The Denver Post | Tiney Ricciardi
“Facial expressions to a deaf person, it has a tone of voice like [for] someone who could hear. You are able to listen and get a sense if someone is being sarcastic or angry. Deaf people depend on lip reading to have that same type of information.”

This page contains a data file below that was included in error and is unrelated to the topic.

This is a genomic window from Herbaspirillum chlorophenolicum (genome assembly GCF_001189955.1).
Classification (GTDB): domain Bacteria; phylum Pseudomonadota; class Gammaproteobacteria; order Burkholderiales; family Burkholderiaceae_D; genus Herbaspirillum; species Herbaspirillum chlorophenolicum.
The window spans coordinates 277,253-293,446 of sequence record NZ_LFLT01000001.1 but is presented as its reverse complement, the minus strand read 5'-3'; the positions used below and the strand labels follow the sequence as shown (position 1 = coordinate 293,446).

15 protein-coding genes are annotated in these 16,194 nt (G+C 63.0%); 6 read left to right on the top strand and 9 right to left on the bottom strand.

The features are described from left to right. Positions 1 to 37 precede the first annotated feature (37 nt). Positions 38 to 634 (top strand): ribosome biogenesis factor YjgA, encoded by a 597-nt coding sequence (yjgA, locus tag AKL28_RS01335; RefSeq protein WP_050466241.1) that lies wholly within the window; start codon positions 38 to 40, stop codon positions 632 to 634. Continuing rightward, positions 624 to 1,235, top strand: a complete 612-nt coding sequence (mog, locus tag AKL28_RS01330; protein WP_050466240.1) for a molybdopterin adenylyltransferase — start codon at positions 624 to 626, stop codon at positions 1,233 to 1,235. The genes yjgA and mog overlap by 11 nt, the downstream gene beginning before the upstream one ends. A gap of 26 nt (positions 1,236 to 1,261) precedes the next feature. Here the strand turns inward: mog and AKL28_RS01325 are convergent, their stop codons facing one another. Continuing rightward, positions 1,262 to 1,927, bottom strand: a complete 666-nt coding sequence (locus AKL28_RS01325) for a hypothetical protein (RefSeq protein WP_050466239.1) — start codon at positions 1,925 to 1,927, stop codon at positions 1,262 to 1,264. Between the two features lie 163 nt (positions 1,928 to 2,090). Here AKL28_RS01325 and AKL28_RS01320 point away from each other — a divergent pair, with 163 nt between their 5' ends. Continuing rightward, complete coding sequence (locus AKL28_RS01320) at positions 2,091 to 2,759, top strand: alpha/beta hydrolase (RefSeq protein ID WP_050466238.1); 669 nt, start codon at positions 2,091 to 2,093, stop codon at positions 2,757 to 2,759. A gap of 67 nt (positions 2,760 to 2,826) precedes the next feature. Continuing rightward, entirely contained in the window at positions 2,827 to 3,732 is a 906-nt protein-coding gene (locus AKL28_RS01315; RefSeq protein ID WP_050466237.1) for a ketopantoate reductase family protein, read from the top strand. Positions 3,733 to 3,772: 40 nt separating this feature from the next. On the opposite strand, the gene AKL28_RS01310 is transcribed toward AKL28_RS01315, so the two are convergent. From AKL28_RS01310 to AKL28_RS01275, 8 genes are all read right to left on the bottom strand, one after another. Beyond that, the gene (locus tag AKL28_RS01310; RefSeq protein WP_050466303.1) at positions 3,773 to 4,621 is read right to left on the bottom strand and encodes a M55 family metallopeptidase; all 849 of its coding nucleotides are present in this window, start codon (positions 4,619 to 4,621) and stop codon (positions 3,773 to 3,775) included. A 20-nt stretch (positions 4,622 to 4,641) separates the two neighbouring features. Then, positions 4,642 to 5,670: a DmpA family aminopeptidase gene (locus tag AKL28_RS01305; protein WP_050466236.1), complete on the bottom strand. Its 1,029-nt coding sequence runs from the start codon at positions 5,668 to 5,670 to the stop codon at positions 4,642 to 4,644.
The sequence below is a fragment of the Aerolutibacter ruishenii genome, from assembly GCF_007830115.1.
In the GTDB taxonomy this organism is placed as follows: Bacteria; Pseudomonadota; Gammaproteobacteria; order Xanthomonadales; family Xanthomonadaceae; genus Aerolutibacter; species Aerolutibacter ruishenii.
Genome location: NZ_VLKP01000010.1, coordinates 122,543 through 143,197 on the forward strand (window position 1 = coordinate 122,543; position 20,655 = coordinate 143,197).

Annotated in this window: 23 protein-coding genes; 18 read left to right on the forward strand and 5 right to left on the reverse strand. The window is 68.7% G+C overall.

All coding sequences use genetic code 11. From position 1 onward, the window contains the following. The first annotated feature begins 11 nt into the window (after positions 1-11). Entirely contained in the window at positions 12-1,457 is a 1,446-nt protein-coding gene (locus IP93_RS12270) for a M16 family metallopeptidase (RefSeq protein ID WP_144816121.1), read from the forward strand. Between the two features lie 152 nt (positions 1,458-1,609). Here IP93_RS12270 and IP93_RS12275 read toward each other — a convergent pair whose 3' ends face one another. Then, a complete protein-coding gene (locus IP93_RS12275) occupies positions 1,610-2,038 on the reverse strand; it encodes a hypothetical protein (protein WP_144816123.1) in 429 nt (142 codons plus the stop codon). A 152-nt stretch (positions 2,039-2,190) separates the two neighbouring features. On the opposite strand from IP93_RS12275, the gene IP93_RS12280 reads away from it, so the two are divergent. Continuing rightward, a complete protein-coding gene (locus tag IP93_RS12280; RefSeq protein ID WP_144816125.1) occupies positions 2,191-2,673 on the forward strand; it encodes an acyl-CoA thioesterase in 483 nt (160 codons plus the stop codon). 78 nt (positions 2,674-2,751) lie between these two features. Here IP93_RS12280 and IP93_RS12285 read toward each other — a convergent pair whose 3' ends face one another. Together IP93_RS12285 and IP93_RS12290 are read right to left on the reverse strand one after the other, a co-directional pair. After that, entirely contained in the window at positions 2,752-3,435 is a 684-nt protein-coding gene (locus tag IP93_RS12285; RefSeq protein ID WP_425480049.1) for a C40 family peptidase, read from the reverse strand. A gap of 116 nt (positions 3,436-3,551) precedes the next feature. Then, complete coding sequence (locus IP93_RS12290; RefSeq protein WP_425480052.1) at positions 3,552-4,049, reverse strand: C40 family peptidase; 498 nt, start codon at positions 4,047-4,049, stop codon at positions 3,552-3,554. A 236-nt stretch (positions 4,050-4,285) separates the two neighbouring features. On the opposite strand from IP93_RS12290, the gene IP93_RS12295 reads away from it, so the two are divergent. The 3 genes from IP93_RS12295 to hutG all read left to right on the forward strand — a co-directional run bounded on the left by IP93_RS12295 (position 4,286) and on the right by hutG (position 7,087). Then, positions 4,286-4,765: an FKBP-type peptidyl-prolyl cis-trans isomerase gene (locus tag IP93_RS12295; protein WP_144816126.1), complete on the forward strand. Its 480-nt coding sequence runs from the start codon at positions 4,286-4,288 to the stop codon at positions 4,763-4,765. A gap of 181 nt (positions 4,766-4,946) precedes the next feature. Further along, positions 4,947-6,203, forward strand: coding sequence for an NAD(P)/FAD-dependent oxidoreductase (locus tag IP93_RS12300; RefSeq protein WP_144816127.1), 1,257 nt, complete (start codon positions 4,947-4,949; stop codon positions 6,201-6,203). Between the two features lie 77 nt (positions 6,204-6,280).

Face coverings have been an essential component of reopening schools and businesses during the COVID-19 pandemic. However, masks reduce or eliminate lip-reading as a communication tool for children who are deaf or hard of hearing. The Denver Post‘s Tiney Ricciardi explores how educators and students are adapting to this challenge though innovative practices.